Deaf children must wait, says Eastern Cape Department of Education

School gutted by fire won’t be fixed until 2023-4

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Photo of burned classroom
The Reuben Birin School for the Hearing Impaired in Port Elizabeth was gutted by fire in March last year. Photo: Mkhuseli Sizani

The Eastern Cape Department of Education says children at the Reuben Birin School for the Hearing Impaired in Missionvale, Port Elizabeth, will have to wait until 2023/24 for repairs to their school, which was gutted by fire in March last year.

The fire destroyed 17 classrooms leaving the learners with no learning space and equipment. The school has 130 learners from Grade R to 12.

Teacher Ntombekhaya Bonga told GroundUp the school was on holiday when the fire occurred last March.

“Twelve classrooms that we were using for teaching and learning, including our Home Economics classroom, which cost about R200,000, were gutted. An additional five classrooms that were used by our neighbouring school Lonwwabo school for the physically challenged were also burnt down. We were about to move into those five classrooms in April because Lonwabo School had moved to Motherwell,” she said. “All our books, chairs, desks, cutlery, cabinets, chalkboards and projector screens were lost in the fire.”

Bonga said the Eastern Cape Department of Education (ECDoE) had provided the school with desks and chairs but learners were being taught in small consulting rooms.

“We are packed like sardines in our classrooms because we have no other alternative. We use the physiotherapist’s rooms for teaching and learning … There is no free movement in the classroom. We use sign language. But the lack of screen projectors makes things difficult. We don’t even have the reading corner to give these learners a chance to read their books. Also there is no boardroom for staff meetings,” she said.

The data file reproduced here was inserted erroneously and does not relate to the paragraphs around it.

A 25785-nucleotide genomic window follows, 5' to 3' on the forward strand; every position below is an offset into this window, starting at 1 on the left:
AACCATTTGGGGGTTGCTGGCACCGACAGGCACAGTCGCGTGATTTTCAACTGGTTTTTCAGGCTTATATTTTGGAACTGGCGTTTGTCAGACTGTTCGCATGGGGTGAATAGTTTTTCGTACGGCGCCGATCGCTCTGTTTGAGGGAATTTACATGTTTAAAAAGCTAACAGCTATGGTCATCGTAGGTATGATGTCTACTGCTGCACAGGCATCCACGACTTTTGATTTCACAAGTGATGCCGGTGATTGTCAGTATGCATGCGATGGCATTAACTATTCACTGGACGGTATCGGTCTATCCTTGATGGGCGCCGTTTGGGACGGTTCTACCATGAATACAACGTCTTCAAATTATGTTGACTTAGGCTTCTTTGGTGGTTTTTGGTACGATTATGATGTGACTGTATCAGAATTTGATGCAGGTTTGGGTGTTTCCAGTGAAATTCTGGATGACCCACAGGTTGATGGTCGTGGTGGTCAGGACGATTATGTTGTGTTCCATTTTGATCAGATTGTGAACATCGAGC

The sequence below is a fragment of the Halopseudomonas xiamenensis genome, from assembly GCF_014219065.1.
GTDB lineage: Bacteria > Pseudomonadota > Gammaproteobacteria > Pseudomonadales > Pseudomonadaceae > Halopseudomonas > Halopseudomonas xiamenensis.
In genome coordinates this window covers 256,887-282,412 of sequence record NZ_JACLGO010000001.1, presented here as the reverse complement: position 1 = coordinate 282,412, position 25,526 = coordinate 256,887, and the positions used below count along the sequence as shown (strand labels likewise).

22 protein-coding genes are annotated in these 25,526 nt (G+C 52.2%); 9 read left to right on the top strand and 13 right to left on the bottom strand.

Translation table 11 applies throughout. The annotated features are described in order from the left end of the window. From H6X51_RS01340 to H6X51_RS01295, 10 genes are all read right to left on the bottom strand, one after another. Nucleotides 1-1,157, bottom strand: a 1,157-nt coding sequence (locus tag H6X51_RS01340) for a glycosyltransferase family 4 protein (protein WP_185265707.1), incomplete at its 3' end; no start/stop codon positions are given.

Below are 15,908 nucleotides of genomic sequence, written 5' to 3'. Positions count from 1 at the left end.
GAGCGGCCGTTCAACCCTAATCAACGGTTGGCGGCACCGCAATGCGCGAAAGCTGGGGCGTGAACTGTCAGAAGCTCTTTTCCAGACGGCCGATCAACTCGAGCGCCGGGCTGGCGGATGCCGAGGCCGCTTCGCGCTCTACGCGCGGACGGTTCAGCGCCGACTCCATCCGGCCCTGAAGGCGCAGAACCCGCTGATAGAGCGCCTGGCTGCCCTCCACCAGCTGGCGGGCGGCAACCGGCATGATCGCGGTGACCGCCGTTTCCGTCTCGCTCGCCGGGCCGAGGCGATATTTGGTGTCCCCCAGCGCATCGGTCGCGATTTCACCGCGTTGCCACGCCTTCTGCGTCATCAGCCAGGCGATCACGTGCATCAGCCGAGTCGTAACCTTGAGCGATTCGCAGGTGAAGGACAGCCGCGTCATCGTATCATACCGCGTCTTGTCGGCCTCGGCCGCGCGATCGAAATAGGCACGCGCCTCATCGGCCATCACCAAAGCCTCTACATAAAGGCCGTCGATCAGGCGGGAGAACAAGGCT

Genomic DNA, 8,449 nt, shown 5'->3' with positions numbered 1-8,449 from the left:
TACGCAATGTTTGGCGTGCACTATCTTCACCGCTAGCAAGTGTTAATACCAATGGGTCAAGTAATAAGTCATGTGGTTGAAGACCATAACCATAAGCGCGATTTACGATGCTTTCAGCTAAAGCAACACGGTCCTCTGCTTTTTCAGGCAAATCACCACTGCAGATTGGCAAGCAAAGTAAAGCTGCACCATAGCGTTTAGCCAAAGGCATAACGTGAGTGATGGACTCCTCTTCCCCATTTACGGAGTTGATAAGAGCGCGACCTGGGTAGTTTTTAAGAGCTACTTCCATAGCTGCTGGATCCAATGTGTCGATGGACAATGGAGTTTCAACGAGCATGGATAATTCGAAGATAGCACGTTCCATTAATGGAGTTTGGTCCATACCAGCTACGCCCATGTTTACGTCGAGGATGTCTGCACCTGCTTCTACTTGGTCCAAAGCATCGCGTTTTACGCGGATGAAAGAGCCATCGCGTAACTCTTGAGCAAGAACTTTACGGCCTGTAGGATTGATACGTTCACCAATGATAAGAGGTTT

She said the ECDoE had told parents and staff that the fire had occurred when the year’s budget had already been used up.

Grade 3 teacher Nolusindiso Galada battles to teach in a consulting room. Photo: Mkhuseli Sizani

Parent Nomboniso Mosia, mother of Avuzwa in grade 7, said the children studied in overcrowded classrooms. “Every day I have to wash her uniform because she sometimes sits on the floor,” she said.

Provincial education spokesperson Loyiso Pulumani said the replacement of the classrooms would cost “in the millions” and the department had made it clear “that there are currently no funds available”.

“The Department is currently saddled with 152 ongoing major infrastructure projects that include 51 replacement schools. These projects are projected to be finished in 2022 and will cost R4.5 billion. Any new projects will only be considered in 2023-24,” he said.

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TOPICS:  Disability Rights Education

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